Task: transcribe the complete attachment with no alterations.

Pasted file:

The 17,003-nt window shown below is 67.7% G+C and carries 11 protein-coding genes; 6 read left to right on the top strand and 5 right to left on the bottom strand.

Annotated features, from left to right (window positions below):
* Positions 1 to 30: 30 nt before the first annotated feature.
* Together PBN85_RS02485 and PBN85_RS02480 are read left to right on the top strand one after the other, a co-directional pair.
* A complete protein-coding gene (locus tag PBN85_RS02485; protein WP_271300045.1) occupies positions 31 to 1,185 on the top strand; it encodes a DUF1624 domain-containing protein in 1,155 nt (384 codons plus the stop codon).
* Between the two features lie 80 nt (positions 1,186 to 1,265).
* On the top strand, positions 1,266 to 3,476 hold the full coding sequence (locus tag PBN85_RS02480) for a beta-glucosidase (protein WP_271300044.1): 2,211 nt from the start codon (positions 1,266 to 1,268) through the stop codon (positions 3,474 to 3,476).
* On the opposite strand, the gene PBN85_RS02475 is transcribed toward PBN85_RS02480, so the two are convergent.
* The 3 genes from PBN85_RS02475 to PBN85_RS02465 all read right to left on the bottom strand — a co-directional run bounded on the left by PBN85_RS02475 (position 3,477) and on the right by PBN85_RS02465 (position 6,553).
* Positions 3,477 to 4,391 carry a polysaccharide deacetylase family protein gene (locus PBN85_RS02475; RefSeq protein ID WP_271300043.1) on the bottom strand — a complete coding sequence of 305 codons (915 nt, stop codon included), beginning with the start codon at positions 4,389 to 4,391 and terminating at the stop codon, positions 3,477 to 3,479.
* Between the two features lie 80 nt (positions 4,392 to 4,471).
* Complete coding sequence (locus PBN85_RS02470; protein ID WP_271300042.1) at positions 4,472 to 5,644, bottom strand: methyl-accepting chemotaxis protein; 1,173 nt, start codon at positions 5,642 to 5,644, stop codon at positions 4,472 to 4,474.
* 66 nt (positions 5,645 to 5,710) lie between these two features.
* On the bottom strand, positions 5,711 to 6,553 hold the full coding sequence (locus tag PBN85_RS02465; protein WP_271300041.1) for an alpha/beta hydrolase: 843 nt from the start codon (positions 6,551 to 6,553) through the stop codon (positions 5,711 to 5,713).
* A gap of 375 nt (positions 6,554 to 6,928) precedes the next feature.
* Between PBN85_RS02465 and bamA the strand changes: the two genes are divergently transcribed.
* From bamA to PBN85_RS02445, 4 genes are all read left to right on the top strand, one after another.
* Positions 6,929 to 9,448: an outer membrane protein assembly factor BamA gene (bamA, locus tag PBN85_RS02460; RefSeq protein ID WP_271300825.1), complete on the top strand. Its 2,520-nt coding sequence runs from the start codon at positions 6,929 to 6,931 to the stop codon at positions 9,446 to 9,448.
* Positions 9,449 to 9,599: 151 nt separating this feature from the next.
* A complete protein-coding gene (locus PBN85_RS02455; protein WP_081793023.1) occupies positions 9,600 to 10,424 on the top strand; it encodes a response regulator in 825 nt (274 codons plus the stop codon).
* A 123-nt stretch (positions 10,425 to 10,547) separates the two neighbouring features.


The 17,003-nt window shown below is 67.7% G+C and carries 11 protein-coding genes; 6 read left to right on the top strand and 5 right to left on the bottom strand.

Annotated features, from left to right (window positions below):
* Positions 1 to 30: 30 nt before the first annotated feature.
* Together PBN85_RS02485 and PBN85_RS02480 are read left to right on the top strand one after the other, a co-directional pair.
* A complete protein-coding gene (locus tag PBN85_RS02485; protein WP_271300045.1) occupies positions 31 to 1,185 on the top strand; it encodes a DUF1624 domain-containing protein in 1,155 nt (384 codons plus the stop codon).
* Between the two features lie 80 nt (positions 1,186 to 1,265).
* On the top strand, positions 1,266 to 3,476 hold the full coding sequence (locus tag PBN85_RS02480) for a beta-glucosidase (protein WP_271300044.1): 2,211 nt from the start codon (positions 1,266 to 1,268) through the stop codon (positions 3,474 to 3,476).
* On the opposite strand, the gene PBN85_RS02475 is transcribed toward PBN85_RS02480, so the two are convergent.
* The 3 genes from PBN85_RS02475 to PBN85_RS02465 all read right to left on the bottom strand — a co-directional run bounded on the left by PBN85_RS02475 (position 3,477) and on the right by PBN85_RS02465 (position 6,553).
* Positions 3,477 to 4,391 carry a polysaccharide deacetylase family protein gene (locus PBN85_RS02475; RefSeq protein ID WP_271300043.1) on the bottom strand — a complete coding sequence of 305 codons (915 nt, stop codon included), beginning with the start codon at positions 4,389 to 4,391 and terminating at the stop codon, positions 3,477 to 3,479.
* Between the two features lie 80 nt (positions 4,392 to 4,471).
* Complete coding sequence (locus PBN85_RS02470; protein ID WP_271300042.1) at positions 4,472 to 5,644, bottom strand: methyl-accepting chemotaxis protein; 1,173 nt, start codon at positions 5,642 to 5,644, stop codon at positions 4,472 to 4,474.
* 66 nt (positions 5,645 to 5,710) lie between these two features.
* On the bottom strand, positions 5,711 to 6,553 hold the full coding sequence (locus tag PBN85_RS02465; protein WP_271300041.1) for an alpha/beta hydrolase: 843 nt from the start codon (positions 6,551 to 6,553) through the stop codon (positions 5,711 to 5,713).
* A gap of 375 nt (positions 6,554 to 6,928) precedes the next feature.
* Between PBN85_RS02465 and bamA the strand changes: the two genes are divergently transcribed.
* From bamA to PBN85_RS02445, 4 genes are all read left to right on the top strand, one after another.
* Positions 6,929 to 9,448: an outer membrane protein assembly factor BamA gene (bamA, locus tag PBN85_RS02460; RefSeq protein ID WP_271300825.1), complete on the top strand. Its 2,520-nt coding sequence runs from the start codon at positions 6,929 to 6,931 to the stop codon at positions 9,446 to 9,448.
* Positions 9,449 to 9,599: 151 nt separating this feature from the next.
* A complete protein-coding gene (locus PBN85_RS02455; protein WP_081793023.1) occupies positions 9,600 to 10,424 on the top strand; it encodes a response regulator in 825 nt (274 codons plus the stop codon).
* A 123-nt stretch (positions 10,425 to 10,547) separates the two neighbouring features.